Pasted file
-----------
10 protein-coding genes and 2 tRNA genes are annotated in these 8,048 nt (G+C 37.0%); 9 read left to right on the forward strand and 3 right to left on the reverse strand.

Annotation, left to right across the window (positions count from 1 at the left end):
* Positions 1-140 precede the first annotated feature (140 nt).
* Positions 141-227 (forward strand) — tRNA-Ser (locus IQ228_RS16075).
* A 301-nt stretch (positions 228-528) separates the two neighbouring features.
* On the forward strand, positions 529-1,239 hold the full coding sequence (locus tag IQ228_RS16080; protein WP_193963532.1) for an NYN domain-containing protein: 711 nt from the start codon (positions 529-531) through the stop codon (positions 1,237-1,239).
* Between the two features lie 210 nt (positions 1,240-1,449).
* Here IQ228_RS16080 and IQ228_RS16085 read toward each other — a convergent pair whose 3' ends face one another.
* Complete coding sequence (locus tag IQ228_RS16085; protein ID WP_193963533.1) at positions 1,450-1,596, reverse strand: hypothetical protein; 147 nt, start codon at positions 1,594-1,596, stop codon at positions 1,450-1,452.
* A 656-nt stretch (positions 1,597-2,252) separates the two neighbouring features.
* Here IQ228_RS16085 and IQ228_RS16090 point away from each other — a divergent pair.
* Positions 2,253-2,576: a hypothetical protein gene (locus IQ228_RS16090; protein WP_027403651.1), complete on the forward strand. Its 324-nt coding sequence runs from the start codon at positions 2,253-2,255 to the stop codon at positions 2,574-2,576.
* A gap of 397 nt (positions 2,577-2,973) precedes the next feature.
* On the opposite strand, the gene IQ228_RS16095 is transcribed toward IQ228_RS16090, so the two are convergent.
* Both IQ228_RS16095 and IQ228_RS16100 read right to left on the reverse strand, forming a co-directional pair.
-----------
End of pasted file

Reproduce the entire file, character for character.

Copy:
10 protein-coding genes and 2 tRNA genes are annotated in these 8,048 nt (G+C 37.0%); 9 read left to right on the forward strand and 3 right to left on the reverse strand.

Annotation, left to right across the window (positions count from 1 at the left end):
* Positions 1-140 precede the first annotated feature (140 nt).
* Positions 141-227 (forward strand) — tRNA-Ser (locus IQ228_RS16075).
* A 301-nt stretch (positions 228-528) separates the two neighbouring features.
* On the forward strand, positions 529-1,239 hold the full coding sequence (locus tag IQ228_RS16080; protein WP_193963532.1) for an NYN domain-containing protein: 711 nt from the start codon (positions 529-531) through the stop codon (positions 1,237-1,239).
* Between the two features lie 210 nt (positions 1,240-1,449).
* Here IQ228_RS16080 and IQ228_RS16085 read toward each other — a convergent pair whose 3' ends face one another.
* Complete coding sequence (locus tag IQ228_RS16085; protein ID WP_193963533.1) at positions 1,450-1,596, reverse strand: hypothetical protein; 147 nt, start codon at positions 1,594-1,596, stop codon at positions 1,450-1,452.
* A 656-nt stretch (positions 1,597-2,252) separates the two neighbouring features.
* Here IQ228_RS16085 and IQ228_RS16090 point away from each other — a divergent pair.
* Positions 2,253-2,576: a hypothetical protein gene (locus IQ228_RS16090; protein WP_027403651.1), complete on the forward strand. Its 324-nt coding sequence runs from the start codon at positions 2,253-2,255 to the stop codon at positions 2,574-2,576.
* A gap of 397 nt (positions 2,577-2,973) precedes the next feature.
* On the opposite strand, the gene IQ228_RS16095 is transcribed toward IQ228_RS16090, so the two are convergent.
* Both IQ228_RS16095 and IQ228_RS16100 read right to left on the reverse strand, forming a co-directional pair.